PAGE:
Account-Based Marketing Styles: Which One Works for Your Enterprise?
Standard inbound marketing tactics like marketing automation, social media, lead nurturing and content are perfect for situations when you’re trying to appeal to one decision maker. And if you repeat your tactics, you’re bound to reel in at least some leads. But what about more complex sales within an enterprise? Account-based marketing is the best approach but which style will work best for your business?
In larger companies, there is typically more than one decision maker. In fact, B2B sales cycles are usually more complex and can last many months due to the number of people involved. So, how do marketers know how to approach enterprise employees to target the appropriate decision-makers? Can they be sure that the right message is landing in front of the right influencer or decision maker in the right channel?
Enter Account-Based Marketing. Companies tap into the skill sets of both sales and marketing pros to build correct targeted accounts and then approach them with appropriate messaging. The key here is to approach clients as company accounts as opposed to contacting only a single prospect to generate a lead. Account-based work includes both decision makers and influencers to land new clients and further penetrate existing ones.
The three styles of Account-Based Marketing
Companies that introduce Account-Based Marketing into their businesses often start off small until the process is adopted and easily managed by internal groups. And as with most things that are successful, company execs want to ramp up the efforts for even more success. That’s all well and good but Account-Based Marketing takes a while to establish. So the route to quicker success is available through different styles of Account-Based Marketing.
Which type of ABM is right for you?
Style #1: One-to-One
One-to-one or strategic Account-Based Marketing is the fundamental method used most often by marketers. One-to-one initiatives target a smaller amount specific individual key accounts—ten or under—via personalised messaging. In this manner, a company’s most valuable accounts are treated as individual markets.
Account teams can build more enduring relationships with the prospects and customers most highly valued because they have the time and opportunities to gain an in-depth understanding of their businesses. In this type of arrangement, a senior marketer can work with just one or a few key sales team members to develop personalised communications for each account.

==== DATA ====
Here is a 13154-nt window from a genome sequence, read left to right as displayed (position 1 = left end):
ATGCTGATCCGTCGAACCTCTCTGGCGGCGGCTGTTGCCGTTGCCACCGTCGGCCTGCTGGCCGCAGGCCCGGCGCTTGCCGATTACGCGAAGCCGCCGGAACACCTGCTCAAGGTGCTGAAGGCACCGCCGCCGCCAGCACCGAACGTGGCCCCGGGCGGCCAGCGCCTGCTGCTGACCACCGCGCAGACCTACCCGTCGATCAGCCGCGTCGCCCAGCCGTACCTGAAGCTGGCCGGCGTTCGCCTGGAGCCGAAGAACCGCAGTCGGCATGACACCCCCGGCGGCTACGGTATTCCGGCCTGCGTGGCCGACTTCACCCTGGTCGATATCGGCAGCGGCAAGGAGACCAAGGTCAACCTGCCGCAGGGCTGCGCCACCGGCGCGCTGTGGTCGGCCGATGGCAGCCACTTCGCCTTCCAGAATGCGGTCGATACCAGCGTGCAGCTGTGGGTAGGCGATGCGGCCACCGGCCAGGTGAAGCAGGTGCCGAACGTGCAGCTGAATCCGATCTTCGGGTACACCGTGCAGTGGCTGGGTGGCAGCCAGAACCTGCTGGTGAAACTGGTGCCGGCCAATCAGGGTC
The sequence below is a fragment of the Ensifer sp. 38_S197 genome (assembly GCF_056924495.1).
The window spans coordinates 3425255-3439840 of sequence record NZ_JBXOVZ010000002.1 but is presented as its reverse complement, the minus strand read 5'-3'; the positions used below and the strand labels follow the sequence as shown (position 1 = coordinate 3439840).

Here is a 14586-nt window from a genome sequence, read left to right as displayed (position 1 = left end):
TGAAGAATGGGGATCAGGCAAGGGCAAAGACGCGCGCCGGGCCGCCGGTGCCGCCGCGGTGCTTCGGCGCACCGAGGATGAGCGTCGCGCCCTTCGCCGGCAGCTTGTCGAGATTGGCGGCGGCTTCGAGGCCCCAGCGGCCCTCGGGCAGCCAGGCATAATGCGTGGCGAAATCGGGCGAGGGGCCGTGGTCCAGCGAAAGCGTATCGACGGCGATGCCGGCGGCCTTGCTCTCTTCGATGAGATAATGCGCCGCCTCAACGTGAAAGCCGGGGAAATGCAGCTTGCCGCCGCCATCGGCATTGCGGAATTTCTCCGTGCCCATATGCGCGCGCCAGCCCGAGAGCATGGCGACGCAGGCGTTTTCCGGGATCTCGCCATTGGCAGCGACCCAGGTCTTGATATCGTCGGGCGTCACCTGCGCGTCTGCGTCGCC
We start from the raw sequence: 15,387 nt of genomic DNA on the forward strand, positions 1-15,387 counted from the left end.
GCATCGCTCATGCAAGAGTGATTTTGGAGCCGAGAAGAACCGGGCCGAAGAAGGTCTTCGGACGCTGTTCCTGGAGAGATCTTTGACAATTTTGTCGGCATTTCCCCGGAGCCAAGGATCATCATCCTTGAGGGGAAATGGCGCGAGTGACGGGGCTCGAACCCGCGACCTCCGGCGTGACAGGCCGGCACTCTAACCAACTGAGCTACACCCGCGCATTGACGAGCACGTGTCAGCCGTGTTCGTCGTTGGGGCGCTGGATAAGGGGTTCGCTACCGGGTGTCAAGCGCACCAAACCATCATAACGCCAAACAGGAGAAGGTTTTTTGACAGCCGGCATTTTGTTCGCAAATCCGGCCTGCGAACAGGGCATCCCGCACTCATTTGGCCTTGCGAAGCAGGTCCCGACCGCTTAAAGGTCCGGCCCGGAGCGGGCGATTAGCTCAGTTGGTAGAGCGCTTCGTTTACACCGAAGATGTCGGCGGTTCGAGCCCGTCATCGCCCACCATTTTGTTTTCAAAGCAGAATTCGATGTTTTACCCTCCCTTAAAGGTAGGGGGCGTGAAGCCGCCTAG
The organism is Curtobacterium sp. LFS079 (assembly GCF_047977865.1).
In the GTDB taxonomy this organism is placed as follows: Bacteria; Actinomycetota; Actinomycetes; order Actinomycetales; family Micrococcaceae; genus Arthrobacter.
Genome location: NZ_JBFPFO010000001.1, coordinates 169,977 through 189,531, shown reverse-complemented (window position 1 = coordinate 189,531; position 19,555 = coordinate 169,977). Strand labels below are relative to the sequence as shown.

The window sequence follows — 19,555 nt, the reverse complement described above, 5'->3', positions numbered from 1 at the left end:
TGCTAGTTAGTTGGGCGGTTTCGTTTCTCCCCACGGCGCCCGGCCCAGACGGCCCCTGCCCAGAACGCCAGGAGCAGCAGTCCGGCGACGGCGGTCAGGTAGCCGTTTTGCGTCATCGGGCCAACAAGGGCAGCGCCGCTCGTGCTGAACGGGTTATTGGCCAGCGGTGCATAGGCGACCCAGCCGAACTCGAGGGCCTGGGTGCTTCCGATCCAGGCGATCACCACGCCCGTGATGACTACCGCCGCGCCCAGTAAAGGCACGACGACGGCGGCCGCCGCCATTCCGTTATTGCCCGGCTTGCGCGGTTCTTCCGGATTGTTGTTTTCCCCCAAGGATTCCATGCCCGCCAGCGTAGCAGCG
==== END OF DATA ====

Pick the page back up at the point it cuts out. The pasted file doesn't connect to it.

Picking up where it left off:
The appropriate technology can support marketers with targeted communications, account insight and tracking. There is still a good amount of creativity needed, though, with thought leadership messaging, value propositions and relationship development.
Style #2: One-to-few
One-to-few—sometimes called ABM Lite—applies Account-Based Marketing principles for small account groups in a larger number of accounts. By targeting small groups instead of single individuals, marketers can customise messaging stemming from predictive analytics. This style works best for second-tier named accounts which share some of the same attributes, initiatives and challenges.
Sales will play a big part in this style and should be able to identify the appropriate accounts to target, which solution points to highlight, which offers to promote and the tailoring of existing content for relevant campaigns.
Technology also comes into play here through the automation of account insight, campaign execution and measurement. This is also a favourable ABM style because it requires fewer resources and less intensive one-on-one engagement. The only downside is that returns may not be as robust as with strategic Account-Based Marketing.
Style #3: One-to-many
In the one-to-many or demand gen hybrid style, marketers can utilise the basic account-based marketing style on a much bigger scale. This method helps marketers communicate with accounts they’re interested in targeting but don’t yet have the budget or staff with customization and personalization. Often these types of accounts are smaller and can run into the thousands to be targeted.
This type of account is also perfect for some outbound tactics in addition to the more typical demand gen tactics. Another way to look at it is calling it Programmatic Account-Based Marketing because marketers use ABM advertising, events and content syndication. This is essentially traditional marketing with targeting on the account level.
This demand gen hybrid differentiates itself from standard demand gen because instead of scoring leads, marketers can track account level engagement.
These three Account-Based Marketing styles provide more options for marketers to execute and extend the fundamentals of Account-Based Marketing for relevance within their enterprise. More personalisation, faster sales cycles and improved revenue and ROI are the distinct outcomes regardless of the style chosen.
How to drive profit from Account-Based Marketing
There’s a time for spray and pray marketing: For casting your net wide when sharing news in the expectation that a small percentage of recipients will have that ‘aha’ moment. But let’s face it, when the emphasis is on delivering immediate results (and timely opportunities), then the more targeted your activities the better.
Which is, of course, the central promise behind Account-Based Marketing (ABM). With it comes the ability to deliver more meaningful and relevant messages that are tailored to a precise audience. But then you already knew that. What you possibly don’t know so well are the key factors behind a successful ABM programme or the main pitfalls to avoid.
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